The Swedish fashion chain H & M is under massive pressure: Members of a New York branch had unsold winter goods cut into pieces and disposed of. Now, the clothing discounter finds himself branded as antisocial, can the shivering homeless people in the lurch.
New York – Cynthia Magnus brought the stone to roll: The student at the City University of New York was in the vicinity of a large H & M store found-packed bags of winter clothing. On closer examination turned out to be the goods as new – if they had not been vandalized. For gloves, the fingers were cut off, with jackets the padding had been ripped out, the student told the New York Times. They also found bags of cut up clothes from the retail giant Wal-Mart came from.
Magnus found that the things a lot better a good purpose could be fed. Finally, the bitter cold in New York makes difficult to create thousands homeless. She took her anger in a letter of protest to the H & M headquarters in Stockholm air – from there but got no response.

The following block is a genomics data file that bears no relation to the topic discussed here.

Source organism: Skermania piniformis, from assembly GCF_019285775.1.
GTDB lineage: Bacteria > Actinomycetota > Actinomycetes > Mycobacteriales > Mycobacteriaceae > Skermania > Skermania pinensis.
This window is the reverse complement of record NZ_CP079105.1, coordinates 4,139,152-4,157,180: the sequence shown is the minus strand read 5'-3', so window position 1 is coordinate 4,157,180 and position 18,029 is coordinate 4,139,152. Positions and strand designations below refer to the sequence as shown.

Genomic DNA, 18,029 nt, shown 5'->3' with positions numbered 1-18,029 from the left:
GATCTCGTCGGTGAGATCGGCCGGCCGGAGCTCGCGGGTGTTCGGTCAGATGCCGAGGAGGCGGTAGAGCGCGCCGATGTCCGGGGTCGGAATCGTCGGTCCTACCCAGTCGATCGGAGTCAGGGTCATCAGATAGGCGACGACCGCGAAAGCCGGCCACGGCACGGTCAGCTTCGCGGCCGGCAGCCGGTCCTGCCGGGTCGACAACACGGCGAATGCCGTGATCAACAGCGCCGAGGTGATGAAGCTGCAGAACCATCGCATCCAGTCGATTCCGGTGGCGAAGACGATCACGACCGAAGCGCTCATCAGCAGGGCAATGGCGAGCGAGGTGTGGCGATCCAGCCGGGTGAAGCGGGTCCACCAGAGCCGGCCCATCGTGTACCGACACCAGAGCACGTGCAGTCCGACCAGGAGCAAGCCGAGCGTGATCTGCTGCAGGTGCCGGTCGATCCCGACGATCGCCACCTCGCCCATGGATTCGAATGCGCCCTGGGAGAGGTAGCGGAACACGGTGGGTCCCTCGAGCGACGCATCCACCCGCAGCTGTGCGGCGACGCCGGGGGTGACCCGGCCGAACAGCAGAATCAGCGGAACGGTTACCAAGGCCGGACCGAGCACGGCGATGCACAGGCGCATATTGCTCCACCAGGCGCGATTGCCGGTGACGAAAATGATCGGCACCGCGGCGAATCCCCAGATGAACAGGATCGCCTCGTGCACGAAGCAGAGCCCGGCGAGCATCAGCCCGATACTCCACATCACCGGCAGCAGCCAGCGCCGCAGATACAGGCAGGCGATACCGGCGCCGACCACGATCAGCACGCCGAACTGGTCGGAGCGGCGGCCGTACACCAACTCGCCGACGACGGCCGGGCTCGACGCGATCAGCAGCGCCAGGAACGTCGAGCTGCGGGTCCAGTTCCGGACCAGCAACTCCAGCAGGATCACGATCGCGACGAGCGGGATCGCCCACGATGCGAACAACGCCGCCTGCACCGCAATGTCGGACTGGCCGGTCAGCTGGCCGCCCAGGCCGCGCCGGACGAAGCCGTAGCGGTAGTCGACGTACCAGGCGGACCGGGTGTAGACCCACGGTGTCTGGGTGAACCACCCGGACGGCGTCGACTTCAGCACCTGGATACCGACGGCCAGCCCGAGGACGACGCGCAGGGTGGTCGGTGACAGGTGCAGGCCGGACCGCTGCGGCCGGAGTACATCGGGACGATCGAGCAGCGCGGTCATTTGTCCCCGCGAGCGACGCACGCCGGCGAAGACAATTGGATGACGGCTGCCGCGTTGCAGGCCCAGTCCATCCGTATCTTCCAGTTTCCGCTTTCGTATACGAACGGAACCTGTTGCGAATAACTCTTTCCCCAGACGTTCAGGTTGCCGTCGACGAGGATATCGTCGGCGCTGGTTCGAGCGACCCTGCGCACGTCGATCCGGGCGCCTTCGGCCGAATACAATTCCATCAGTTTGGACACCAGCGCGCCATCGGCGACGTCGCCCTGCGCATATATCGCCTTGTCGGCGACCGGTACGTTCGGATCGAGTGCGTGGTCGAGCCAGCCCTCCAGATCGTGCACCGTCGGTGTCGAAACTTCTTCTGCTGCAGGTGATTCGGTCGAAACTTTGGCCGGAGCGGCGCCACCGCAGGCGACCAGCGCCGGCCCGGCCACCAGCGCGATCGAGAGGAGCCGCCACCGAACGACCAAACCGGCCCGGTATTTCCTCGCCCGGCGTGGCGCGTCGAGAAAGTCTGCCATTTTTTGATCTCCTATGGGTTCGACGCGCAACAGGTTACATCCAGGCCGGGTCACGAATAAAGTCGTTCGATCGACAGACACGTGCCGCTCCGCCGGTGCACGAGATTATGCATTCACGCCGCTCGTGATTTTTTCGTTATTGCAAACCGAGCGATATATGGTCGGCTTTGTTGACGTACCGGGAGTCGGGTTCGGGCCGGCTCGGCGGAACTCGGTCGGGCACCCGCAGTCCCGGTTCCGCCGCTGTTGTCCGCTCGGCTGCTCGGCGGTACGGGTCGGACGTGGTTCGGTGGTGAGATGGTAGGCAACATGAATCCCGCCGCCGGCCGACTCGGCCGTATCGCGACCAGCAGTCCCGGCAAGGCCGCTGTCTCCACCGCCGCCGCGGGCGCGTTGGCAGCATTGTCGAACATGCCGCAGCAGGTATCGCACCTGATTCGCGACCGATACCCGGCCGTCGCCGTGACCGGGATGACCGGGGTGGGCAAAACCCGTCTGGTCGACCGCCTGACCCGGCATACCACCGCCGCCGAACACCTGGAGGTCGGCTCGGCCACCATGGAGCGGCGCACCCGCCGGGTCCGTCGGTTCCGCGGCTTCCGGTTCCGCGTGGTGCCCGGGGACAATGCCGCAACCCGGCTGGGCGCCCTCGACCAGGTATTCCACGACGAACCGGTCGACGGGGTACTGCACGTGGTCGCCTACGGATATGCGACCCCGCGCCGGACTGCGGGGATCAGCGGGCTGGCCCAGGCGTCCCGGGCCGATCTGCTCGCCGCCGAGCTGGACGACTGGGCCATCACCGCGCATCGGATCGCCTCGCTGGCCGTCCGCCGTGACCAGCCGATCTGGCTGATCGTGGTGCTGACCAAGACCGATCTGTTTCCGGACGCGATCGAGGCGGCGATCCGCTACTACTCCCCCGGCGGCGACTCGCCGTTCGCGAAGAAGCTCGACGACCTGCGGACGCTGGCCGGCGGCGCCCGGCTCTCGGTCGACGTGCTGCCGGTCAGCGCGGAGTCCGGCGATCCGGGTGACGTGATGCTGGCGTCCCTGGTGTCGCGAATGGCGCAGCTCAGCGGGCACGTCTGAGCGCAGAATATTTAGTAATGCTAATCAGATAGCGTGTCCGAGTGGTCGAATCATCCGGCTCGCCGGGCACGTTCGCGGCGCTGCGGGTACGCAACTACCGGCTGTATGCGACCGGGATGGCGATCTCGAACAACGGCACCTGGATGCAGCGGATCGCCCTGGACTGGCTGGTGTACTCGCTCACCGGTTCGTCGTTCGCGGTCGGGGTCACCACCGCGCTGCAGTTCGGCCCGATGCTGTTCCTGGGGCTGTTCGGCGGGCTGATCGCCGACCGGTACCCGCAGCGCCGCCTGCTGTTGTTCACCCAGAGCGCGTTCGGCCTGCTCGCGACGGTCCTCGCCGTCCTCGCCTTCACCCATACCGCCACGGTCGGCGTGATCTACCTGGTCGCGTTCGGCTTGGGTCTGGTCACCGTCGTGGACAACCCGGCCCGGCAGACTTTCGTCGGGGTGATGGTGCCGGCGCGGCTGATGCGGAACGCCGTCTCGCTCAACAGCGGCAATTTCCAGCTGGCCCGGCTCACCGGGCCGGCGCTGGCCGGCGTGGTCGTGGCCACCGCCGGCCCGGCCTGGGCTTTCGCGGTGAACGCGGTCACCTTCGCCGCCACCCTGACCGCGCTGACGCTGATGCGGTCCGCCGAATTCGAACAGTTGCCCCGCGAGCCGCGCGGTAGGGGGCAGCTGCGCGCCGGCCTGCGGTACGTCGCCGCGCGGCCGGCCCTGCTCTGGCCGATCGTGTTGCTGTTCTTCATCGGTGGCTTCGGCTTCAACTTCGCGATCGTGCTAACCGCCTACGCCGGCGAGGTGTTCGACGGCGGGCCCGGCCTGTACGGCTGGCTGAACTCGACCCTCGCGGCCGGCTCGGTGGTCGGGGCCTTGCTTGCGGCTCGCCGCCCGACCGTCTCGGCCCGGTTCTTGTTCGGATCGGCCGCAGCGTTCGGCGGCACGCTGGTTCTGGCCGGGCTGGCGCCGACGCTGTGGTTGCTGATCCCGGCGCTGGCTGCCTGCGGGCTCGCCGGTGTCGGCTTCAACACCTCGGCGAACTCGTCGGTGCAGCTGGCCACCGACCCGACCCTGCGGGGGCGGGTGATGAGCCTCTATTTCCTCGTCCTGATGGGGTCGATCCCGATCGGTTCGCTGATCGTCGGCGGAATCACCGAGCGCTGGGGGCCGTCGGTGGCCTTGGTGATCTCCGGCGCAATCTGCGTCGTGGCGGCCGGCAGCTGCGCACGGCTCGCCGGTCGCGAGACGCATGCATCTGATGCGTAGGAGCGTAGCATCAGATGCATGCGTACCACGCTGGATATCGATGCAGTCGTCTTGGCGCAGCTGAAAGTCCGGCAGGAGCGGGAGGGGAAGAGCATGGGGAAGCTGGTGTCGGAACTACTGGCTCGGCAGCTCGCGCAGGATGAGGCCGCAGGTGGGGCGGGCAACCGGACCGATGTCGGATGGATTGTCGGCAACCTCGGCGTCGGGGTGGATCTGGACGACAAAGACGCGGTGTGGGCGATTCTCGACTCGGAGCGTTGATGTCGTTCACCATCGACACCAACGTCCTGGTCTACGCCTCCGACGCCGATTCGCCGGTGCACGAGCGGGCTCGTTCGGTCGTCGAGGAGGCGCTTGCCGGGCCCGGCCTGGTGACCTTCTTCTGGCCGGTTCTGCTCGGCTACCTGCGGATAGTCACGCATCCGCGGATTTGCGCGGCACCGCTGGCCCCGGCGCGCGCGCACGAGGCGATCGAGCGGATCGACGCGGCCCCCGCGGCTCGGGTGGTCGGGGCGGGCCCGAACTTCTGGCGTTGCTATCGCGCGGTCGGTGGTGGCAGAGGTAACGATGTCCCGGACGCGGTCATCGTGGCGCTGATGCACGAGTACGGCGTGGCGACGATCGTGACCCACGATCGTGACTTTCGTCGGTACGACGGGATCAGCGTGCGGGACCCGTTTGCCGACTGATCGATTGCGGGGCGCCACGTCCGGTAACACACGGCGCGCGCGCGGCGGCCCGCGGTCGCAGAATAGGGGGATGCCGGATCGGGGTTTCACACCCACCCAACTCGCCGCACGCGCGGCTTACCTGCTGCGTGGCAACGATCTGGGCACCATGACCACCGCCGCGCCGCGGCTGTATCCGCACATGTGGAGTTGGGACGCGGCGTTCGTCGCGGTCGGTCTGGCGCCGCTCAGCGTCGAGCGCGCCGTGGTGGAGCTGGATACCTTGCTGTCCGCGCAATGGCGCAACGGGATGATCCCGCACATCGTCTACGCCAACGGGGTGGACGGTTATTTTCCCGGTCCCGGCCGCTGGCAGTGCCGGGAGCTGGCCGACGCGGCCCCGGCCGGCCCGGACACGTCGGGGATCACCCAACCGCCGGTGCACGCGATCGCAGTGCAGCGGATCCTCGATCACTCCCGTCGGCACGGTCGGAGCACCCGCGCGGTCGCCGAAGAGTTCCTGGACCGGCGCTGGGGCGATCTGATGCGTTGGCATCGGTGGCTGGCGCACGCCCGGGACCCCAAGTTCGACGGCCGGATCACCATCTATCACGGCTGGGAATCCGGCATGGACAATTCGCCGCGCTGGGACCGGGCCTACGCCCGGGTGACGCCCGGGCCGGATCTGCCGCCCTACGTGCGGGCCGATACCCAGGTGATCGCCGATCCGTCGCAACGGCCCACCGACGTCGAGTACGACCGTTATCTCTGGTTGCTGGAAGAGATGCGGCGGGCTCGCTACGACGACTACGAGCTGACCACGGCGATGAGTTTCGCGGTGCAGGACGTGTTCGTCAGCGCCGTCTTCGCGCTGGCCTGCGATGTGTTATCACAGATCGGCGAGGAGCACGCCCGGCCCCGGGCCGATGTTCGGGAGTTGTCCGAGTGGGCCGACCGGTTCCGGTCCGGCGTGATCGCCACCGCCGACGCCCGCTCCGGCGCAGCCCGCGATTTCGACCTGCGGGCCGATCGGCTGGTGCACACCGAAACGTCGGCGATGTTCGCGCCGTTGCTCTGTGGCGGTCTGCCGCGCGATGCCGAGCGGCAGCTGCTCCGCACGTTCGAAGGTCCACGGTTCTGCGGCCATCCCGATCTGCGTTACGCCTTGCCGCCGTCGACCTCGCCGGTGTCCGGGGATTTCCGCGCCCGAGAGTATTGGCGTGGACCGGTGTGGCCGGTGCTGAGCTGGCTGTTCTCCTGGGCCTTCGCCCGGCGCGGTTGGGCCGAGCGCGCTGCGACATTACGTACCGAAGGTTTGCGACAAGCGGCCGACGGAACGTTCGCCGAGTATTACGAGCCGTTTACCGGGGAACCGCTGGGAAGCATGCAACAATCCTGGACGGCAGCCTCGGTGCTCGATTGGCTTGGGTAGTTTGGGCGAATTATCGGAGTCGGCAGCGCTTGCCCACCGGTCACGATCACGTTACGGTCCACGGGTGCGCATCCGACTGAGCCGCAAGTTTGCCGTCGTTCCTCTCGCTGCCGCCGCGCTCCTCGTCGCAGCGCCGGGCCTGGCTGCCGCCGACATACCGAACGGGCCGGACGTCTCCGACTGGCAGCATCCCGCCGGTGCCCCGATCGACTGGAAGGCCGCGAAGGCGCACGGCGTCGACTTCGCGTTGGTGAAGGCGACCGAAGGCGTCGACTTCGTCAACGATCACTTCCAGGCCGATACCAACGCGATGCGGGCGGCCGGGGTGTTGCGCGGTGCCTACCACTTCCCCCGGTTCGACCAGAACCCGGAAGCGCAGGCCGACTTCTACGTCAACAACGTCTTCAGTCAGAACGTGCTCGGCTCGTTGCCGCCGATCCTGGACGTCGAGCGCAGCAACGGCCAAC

In the Internet Network Up to the committed student, however, found a greater response. Boycott calls made the rounds. The first attempt to explain a company spokesman made the public even more enraged. The clothing could not be donated because it did not meet certain quality standards, said the company. The fashion chain will not work to change their current practice.
Given the impending loss occurred Image H & M now the bull by the horns: it will ensure that this does not happen again, said spokeswoman Nicole Christie, the U.S. branch of the New York Times. Experienced practice it is, unsold goods to donate to relief organizations. She could not explain how it had come to destruction.
Even Wal-Mart is committed to his reputation. She could not understand why would be disposed of unworn clothing, said company spokeswoman Melissa Hill. Normally Wal-Mart would donate these clothes.
However, experts do not believe in a "mistake". They suggest rather the intention behind it, keep unwanted competition from the neck. For more than a few dealers collect the donated clothes to resell them to low.
New York City Mayor Ed Koch had this once with the founding of New York City Clothing Bank pushed a stop. "We welcome donations of clothes, Wal-Mart and H & M always welcome," said Mary Lanning Bureau chief of the New York Times. "We will make every garment unusable for retailers – but not for those who need them."